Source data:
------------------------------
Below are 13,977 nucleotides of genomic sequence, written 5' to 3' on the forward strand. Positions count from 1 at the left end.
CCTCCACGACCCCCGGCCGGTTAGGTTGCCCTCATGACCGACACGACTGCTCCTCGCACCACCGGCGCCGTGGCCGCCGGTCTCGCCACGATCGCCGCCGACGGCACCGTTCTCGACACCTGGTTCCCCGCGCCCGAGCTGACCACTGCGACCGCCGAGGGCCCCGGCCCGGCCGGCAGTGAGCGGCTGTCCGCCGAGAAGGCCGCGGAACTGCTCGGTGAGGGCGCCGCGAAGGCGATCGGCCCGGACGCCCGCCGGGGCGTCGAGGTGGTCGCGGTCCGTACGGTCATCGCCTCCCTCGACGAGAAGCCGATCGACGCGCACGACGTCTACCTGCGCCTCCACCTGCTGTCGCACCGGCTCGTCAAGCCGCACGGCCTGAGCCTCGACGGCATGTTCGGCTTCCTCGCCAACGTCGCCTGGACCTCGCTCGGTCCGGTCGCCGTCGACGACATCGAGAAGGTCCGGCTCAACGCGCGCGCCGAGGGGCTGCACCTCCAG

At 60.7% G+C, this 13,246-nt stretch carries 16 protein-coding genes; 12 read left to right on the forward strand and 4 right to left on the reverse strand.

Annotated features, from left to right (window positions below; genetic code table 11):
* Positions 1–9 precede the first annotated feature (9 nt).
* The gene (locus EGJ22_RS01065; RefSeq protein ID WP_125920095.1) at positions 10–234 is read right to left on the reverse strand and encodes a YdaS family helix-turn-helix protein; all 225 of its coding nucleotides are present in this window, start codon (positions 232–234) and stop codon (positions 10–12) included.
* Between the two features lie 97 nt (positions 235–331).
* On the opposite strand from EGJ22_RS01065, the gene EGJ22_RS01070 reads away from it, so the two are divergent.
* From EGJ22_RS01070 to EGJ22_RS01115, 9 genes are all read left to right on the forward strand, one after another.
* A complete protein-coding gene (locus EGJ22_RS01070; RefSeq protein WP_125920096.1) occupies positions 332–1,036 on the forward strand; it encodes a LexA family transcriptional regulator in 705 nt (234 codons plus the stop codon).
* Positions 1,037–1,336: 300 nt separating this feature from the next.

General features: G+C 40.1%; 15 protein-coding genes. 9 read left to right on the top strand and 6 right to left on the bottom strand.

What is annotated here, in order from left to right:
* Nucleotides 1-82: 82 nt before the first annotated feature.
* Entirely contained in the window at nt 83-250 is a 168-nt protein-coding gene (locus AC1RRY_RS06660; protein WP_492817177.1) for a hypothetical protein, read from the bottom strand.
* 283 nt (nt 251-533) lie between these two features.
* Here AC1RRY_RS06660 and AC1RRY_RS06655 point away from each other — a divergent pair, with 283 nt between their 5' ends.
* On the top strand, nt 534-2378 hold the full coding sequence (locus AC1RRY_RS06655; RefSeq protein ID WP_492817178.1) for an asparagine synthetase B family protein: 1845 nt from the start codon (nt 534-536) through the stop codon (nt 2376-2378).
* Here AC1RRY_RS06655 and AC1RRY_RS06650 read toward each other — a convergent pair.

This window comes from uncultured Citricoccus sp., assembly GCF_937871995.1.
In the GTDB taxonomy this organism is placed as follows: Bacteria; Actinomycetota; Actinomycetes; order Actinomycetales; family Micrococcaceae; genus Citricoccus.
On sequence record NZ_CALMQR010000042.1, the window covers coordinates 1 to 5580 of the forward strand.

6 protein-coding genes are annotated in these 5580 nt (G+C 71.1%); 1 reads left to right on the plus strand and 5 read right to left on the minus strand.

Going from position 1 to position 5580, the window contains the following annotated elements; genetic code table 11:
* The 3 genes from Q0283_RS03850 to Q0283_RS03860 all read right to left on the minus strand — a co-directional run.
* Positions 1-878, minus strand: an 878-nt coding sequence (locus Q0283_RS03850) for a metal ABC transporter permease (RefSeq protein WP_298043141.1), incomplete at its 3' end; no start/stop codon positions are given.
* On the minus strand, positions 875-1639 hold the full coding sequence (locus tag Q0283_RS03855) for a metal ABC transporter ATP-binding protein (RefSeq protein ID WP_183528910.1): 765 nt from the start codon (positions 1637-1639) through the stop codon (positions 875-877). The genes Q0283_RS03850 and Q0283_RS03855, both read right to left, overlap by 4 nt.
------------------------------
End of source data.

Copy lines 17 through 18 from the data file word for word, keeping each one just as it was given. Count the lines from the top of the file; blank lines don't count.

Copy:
* Here AC1RRY_RS06660 and AC1RRY_RS06655 point away from each other — a divergent pair, with 283 nt between their 5' ends.
* On the top strand, nt 534-2378 hold the full coding sequence (locus AC1RRY_RS06655; RefSeq protein ID WP_492817178.1) for an asparagine synthetase B family protein: 1845 nt from the start codon (nt 534-536) through the stop codon (nt 2376-2378).